Biology IB 2.2

Prokaryotic Cells

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Cell Wall

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Made of murein (not cellulose), which is a protein/carbohydrate complex (peptidoglycan)

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Plasma Membrane

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Controls the entry and exit of substances, pumping some of them in by active transport

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Contains all the enzymes needed for all metabolic reactions, since there are no organelles.

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The smaller (70 S) type are all free in the cytoplasm, not attached to membranes (like RER). They are used in protein synthesis which is part of gene expression.

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Is the region of the cytoplasm that contains DNA. It is not surrounded by a nuclear membrane. DNA is always a closed loop (i.e. a circular), and not associated with any proteins to form chromatin.

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These long thread like attachments are generally considered to be for movement. They have an internal protein structure that allows the flagella to be actively moved as a form of propulsion. The presence of flagella tends to be associated with the pathogenicity of the bacterium. The flagella is about 20nm in diameter. This structure should not be confused with the Eukaryotic flagella seen in protoctista.

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These thread like projections are usually more numerous than the flagella. They are associated with different types of attachment. In some cases they are involved in the transfer of DNA in a process called conjugation or alternatively as a means of preventing phagocytosis.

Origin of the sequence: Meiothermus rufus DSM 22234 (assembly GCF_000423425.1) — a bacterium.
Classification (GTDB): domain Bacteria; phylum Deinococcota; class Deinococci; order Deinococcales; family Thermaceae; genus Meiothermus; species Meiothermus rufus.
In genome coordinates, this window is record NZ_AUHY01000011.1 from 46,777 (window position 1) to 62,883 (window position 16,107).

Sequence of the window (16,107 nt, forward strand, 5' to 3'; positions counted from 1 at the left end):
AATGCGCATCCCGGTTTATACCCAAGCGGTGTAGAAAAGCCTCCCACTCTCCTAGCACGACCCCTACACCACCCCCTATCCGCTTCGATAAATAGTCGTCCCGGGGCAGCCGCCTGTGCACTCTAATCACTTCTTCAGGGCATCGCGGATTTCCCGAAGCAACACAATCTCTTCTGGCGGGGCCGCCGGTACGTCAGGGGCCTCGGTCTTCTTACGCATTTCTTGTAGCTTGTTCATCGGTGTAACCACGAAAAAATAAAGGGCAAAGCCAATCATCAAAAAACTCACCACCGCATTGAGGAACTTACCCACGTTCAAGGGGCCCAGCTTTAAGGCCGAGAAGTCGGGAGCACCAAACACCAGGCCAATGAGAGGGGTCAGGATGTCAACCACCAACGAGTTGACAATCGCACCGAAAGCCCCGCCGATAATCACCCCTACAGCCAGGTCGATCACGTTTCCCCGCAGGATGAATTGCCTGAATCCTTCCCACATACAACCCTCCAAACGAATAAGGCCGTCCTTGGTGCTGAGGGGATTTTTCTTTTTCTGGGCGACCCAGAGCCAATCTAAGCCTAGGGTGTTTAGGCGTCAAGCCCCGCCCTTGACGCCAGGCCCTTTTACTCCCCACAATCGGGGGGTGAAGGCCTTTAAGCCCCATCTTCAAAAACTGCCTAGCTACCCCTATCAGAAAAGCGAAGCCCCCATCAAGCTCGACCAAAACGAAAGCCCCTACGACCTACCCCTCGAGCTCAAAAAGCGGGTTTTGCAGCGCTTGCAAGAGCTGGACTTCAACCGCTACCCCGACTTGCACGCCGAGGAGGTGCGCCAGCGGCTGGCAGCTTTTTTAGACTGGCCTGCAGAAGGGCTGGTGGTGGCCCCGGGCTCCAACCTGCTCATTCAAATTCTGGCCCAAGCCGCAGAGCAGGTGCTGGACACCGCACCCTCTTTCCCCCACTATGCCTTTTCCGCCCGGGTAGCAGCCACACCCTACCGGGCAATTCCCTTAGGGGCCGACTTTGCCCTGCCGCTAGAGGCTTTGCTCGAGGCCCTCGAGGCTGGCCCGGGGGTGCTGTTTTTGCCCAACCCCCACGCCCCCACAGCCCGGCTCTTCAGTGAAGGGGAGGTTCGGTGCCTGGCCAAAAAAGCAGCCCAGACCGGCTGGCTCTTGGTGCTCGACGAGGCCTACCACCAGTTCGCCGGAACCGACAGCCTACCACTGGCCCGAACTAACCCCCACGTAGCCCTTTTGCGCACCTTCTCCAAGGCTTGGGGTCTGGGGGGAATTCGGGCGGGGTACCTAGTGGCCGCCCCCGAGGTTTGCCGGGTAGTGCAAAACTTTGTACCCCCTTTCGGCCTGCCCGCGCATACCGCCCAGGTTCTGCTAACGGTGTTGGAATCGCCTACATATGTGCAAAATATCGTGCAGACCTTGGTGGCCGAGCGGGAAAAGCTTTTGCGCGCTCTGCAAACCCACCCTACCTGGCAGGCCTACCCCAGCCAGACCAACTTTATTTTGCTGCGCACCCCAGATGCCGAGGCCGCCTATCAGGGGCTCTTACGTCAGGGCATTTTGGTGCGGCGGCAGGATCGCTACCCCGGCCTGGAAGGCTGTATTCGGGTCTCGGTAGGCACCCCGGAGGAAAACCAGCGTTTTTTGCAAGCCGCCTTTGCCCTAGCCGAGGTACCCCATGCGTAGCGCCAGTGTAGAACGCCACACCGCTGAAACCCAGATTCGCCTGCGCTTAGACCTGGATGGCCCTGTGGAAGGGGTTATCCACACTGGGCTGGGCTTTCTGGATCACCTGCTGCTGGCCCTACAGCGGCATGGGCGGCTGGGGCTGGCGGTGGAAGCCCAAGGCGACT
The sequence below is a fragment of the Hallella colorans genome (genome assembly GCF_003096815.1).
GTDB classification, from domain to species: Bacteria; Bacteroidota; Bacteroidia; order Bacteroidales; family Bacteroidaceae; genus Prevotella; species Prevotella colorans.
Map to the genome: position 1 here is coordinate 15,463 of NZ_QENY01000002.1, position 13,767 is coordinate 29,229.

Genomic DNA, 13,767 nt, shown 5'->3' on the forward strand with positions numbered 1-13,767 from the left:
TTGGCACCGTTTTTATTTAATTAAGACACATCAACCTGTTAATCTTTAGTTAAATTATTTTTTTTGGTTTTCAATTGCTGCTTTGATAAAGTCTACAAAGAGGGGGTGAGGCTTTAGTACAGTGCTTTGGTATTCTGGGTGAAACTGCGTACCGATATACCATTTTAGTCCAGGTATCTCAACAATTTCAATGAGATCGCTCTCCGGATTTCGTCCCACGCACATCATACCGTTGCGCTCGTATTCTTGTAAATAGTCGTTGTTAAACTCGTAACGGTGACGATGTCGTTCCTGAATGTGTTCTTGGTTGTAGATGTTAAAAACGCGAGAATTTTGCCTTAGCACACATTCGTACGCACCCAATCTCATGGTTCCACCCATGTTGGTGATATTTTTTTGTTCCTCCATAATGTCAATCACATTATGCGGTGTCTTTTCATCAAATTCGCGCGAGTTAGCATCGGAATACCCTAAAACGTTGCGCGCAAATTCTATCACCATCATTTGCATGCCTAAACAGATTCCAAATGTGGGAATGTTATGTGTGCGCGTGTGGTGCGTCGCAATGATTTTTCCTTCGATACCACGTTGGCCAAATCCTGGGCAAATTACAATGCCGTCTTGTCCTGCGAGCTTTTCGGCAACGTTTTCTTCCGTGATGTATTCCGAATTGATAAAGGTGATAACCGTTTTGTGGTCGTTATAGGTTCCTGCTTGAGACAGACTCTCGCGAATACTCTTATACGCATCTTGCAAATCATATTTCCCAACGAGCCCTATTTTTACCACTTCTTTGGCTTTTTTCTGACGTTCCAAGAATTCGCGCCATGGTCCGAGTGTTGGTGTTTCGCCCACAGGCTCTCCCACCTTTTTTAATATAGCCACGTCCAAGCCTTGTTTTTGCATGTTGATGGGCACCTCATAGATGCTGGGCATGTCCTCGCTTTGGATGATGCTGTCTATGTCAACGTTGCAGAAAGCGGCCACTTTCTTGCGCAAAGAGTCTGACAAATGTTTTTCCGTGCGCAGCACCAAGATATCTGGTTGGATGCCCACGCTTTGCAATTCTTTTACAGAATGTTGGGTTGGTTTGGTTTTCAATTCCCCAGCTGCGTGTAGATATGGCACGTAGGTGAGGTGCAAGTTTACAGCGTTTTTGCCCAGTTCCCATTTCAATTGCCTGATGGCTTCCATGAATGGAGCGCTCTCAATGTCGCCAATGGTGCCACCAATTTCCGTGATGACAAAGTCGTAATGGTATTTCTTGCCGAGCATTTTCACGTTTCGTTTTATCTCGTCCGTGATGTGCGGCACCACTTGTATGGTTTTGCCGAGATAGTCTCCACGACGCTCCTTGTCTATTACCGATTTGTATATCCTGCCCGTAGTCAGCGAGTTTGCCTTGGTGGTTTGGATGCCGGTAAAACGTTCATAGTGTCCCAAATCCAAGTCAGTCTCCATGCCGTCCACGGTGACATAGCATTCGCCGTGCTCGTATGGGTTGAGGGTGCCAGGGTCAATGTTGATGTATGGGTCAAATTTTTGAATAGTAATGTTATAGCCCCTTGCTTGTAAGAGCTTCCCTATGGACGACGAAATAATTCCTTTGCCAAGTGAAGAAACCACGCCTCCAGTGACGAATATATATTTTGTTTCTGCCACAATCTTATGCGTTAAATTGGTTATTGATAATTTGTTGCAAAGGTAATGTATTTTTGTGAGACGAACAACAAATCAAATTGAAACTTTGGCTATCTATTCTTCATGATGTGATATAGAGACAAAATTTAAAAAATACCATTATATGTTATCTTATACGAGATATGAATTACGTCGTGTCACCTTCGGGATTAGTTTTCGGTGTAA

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Slime Capsule

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A thick polysaccharide layer outside of the cell wall, like the glycocalyx of eukaryotes. Used for sticking cells together, as a food reserve, as protection against desiccation and chemicals, and as protection against phagocytosis. In some species the capsules of many cells in a colony fuse together forming a mass of sticky cells called a biofilm. Dental plaque is an example of a biofilm.

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Extra-nucleoid DNA of up to 400 kilobase pairs. Plasmids can self-replicate particularly before binary fission.They are associated with conjunction which is horizontal gene transfer.

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Direct contact between bacterial cells in which plasmid DNA is transferred between a donor cell and a recipient cell. There is no equal contribution to this process, no fertilisation and no zygote formation. It cannot therefore be regarded as sexual reproduction.

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